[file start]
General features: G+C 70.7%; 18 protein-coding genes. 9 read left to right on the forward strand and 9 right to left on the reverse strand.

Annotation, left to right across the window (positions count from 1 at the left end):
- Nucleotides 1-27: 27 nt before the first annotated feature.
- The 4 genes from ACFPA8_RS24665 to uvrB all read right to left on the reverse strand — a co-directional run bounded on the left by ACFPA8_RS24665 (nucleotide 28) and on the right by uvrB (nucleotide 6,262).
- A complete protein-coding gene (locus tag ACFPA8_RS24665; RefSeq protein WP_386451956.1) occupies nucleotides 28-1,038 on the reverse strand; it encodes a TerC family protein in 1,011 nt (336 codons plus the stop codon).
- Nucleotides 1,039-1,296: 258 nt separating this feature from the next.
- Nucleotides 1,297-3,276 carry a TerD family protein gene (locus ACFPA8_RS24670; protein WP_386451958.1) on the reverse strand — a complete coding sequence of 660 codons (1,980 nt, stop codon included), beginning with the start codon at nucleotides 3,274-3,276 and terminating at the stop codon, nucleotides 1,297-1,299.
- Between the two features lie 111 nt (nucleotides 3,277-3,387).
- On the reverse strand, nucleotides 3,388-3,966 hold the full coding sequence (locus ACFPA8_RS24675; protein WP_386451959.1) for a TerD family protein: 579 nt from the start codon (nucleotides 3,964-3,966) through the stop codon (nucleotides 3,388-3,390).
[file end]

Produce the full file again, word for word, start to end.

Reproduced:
General features: G+C 70.7%; 18 protein-coding genes. 9 read left to right on the forward strand and 9 right to left on the reverse strand.

Annotation, left to right across the window (positions count from 1 at the left end):
- Nucleotides 1-27: 27 nt before the first annotated feature.
- The 4 genes from ACFPA8_RS24665 to uvrB all read right to left on the reverse strand — a co-directional run bounded on the left by ACFPA8_RS24665 (nucleotide 28) and on the right by uvrB (nucleotide 6,262).
- A complete protein-coding gene (locus tag ACFPA8_RS24665; RefSeq protein WP_386451956.1) occupies nucleotides 28-1,038 on the reverse strand; it encodes a TerC family protein in 1,011 nt (336 codons plus the stop codon).
- Nucleotides 1,039-1,296: 258 nt separating this feature from the next.
- Nucleotides 1,297-3,276 carry a TerD family protein gene (locus ACFPA8_RS24670; protein WP_386451958.1) on the reverse strand — a complete coding sequence of 660 codons (1,980 nt, stop codon included), beginning with the start codon at nucleotides 3,274-3,276 and terminating at the stop codon, nucleotides 1,297-1,299.
- Between the two features lie 111 nt (nucleotides 3,277-3,387).
- On the reverse strand, nucleotides 3,388-3,966 hold the full coding sequence (locus ACFPA8_RS24675; protein WP_386451959.1) for a TerD family protein: 579 nt from the start codon (nucleotides 3,964-3,966) through the stop codon (nucleotides 3,388-3,390).